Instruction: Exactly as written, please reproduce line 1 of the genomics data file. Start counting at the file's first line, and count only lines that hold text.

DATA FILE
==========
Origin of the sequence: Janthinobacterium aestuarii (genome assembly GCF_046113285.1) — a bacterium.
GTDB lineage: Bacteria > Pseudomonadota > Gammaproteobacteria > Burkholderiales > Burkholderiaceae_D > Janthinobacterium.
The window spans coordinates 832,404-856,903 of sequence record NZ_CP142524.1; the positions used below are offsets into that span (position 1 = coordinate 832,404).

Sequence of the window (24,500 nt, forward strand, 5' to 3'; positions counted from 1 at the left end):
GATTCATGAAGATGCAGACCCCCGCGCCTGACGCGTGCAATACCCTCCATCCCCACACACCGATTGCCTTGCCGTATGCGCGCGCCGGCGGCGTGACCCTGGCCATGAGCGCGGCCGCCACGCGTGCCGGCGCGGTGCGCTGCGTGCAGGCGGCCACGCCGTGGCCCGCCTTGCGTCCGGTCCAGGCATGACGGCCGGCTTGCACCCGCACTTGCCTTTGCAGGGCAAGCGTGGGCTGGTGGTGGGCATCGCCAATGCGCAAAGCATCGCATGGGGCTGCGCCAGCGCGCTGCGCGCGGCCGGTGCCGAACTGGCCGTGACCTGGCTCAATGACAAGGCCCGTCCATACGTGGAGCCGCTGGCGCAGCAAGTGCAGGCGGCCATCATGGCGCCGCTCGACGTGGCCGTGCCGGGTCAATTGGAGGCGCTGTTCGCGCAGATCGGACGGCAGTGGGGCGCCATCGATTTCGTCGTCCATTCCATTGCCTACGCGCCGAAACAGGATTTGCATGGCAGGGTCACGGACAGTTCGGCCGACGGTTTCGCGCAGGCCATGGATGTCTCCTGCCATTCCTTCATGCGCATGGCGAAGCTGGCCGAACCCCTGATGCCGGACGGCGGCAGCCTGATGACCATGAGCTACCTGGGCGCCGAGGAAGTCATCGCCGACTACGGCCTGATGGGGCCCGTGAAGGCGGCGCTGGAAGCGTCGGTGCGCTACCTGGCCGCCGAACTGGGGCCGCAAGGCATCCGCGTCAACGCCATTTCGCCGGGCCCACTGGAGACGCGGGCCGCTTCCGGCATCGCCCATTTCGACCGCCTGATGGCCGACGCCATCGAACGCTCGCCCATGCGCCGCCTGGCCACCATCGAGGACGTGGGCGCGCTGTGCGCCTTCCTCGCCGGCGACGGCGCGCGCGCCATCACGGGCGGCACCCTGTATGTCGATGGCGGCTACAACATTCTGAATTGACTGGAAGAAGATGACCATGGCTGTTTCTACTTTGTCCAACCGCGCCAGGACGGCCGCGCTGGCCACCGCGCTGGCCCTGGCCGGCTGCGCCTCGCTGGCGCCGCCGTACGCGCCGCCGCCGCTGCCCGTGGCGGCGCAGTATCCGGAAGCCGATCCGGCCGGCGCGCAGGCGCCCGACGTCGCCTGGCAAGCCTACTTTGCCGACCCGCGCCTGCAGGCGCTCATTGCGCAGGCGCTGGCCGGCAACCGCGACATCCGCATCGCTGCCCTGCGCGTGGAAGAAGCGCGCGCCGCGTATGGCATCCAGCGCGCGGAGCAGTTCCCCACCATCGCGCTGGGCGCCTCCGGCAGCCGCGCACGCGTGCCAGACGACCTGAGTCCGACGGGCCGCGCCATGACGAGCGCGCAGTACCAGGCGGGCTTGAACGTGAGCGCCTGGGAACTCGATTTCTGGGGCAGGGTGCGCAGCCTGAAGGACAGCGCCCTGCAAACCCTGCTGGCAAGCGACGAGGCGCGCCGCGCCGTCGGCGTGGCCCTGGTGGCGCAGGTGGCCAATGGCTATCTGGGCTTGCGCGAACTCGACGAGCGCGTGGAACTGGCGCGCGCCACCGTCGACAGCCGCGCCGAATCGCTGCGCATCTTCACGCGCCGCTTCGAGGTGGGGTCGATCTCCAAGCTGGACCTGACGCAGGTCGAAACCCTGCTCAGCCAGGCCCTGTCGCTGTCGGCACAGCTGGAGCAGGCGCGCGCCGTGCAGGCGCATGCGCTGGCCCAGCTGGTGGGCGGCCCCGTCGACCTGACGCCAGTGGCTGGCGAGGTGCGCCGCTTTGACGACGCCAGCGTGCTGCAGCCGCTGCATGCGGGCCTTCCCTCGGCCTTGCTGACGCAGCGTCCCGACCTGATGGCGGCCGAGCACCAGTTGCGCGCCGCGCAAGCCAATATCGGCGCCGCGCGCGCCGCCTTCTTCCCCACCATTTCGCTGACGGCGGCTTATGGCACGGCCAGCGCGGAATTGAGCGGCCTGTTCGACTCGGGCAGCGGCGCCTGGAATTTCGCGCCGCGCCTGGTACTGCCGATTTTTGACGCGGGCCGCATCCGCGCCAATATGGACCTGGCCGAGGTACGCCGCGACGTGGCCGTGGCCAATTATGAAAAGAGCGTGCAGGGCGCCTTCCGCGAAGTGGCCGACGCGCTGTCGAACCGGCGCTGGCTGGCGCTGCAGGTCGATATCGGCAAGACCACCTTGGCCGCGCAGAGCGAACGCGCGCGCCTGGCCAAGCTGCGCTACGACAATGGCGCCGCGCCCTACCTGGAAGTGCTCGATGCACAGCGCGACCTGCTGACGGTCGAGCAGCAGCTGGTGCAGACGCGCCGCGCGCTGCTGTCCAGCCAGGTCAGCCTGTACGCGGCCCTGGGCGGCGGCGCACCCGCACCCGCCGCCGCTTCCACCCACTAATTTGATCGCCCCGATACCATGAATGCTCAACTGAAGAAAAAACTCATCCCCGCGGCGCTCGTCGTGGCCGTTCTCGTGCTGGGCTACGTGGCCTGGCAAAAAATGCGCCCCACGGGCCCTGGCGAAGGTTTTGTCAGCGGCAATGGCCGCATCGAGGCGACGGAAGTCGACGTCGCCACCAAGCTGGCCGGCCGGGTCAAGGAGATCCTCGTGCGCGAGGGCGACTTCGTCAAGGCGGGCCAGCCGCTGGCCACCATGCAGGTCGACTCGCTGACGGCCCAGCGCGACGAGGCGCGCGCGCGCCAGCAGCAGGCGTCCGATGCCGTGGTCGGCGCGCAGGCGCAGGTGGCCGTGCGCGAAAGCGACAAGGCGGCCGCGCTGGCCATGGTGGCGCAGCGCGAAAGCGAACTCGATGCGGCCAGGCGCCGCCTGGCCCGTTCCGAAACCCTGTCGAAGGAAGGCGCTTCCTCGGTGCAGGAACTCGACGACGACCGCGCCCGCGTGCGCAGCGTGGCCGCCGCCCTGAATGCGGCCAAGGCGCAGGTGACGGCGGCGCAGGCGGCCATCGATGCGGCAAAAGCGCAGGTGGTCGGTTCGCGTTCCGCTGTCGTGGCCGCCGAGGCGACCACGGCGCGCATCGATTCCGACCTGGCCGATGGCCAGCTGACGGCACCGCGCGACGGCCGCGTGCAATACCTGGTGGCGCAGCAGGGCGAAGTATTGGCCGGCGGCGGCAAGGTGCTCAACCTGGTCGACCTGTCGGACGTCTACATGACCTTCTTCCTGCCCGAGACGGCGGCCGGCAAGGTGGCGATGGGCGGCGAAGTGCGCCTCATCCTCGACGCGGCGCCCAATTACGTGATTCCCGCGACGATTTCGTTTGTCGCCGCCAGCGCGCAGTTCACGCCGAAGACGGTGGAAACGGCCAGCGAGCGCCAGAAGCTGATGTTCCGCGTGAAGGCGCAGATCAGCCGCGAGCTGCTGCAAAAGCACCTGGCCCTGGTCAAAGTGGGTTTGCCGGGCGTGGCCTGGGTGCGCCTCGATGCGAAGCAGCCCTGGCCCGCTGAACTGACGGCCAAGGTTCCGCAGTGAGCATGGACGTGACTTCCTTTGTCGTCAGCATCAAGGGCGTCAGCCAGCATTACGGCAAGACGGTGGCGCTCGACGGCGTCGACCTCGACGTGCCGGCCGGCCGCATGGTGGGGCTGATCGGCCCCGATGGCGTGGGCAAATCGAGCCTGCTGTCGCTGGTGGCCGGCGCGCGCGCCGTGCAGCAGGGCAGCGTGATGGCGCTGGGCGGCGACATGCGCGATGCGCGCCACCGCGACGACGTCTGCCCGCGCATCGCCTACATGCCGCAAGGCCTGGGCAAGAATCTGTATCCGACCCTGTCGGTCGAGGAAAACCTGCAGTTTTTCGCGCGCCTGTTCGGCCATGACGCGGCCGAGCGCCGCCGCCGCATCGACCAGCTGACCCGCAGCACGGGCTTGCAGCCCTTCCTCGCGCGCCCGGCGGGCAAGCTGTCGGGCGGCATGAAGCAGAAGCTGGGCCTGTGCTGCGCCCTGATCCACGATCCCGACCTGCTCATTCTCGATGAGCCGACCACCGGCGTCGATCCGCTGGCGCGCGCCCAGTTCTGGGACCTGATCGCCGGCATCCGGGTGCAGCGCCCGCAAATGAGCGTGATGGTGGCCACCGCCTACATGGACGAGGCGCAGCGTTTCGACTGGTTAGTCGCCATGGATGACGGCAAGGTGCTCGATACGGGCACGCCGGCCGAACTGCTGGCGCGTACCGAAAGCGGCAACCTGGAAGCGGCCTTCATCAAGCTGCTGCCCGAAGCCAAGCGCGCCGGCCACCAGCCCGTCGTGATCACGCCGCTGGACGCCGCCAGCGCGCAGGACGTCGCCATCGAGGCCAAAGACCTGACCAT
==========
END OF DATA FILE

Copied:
Origin of the sequence: Janthinobacterium aestuarii (genome assembly GCF_046113285.1) — a bacterium.